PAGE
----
Most of you reading this will be very familiar with the story of how ocean acidification is likely to impact marine calcifying organisms: increased carbon dioxide in the atmosphere is decreasing the pH of the oceans and is proposed to eventually lead to the dissolution of the shells of organisms made from calcium carbonate. It is difficult to work out in the lab, however, exactly what the impact of ocean acidification will be on marine calcifiers, as time pressures favour experiments that only assess short-term acclimation responses of organisms to ocean acidification (rather than long-term potential adaptations). Even when long term experiments have been carried out, they have only looked at the impact of pH change alone (see here), ignoring other relevent variables such as temperature. Continue reading Calcifying plankton and climate change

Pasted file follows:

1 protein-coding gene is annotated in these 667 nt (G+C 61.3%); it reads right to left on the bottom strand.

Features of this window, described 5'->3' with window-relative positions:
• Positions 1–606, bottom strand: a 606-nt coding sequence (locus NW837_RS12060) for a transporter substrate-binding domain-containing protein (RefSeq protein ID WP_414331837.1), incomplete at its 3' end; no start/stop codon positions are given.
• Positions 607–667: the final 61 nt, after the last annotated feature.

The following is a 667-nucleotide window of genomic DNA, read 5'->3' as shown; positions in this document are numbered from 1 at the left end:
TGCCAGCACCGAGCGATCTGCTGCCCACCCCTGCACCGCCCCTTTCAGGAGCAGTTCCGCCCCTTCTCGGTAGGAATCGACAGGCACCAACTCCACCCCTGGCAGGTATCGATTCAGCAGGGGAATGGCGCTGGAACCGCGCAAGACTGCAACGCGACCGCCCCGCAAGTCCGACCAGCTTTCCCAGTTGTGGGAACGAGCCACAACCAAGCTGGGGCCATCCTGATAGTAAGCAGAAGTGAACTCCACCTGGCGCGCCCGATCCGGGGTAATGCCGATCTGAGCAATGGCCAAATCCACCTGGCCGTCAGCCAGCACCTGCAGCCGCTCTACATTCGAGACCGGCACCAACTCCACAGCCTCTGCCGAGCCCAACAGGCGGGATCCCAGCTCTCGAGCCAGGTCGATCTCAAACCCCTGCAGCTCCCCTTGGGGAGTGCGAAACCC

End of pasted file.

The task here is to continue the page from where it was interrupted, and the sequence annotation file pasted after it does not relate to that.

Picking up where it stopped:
Whenever I look at the iconic White Cliffs of Dover I am reminded of an interesting fact: much of the south of England is made from plankton. Yes, the chalk (calcium carbonate) found here is predominantly composed of plankton – calcifying single-celled plankton to be precise– that sunk to the sea-floor tens of millions of years ago, was compressed to form chalk, and then uplifted into its present position. The two most abundant calcifying planktonic organisms forming this chalk are the coccolithophores, which form stunning blooms visible from space, and the foraminifera (‘forams’ to their friends). Continue reading Does phosphate thin foram shells?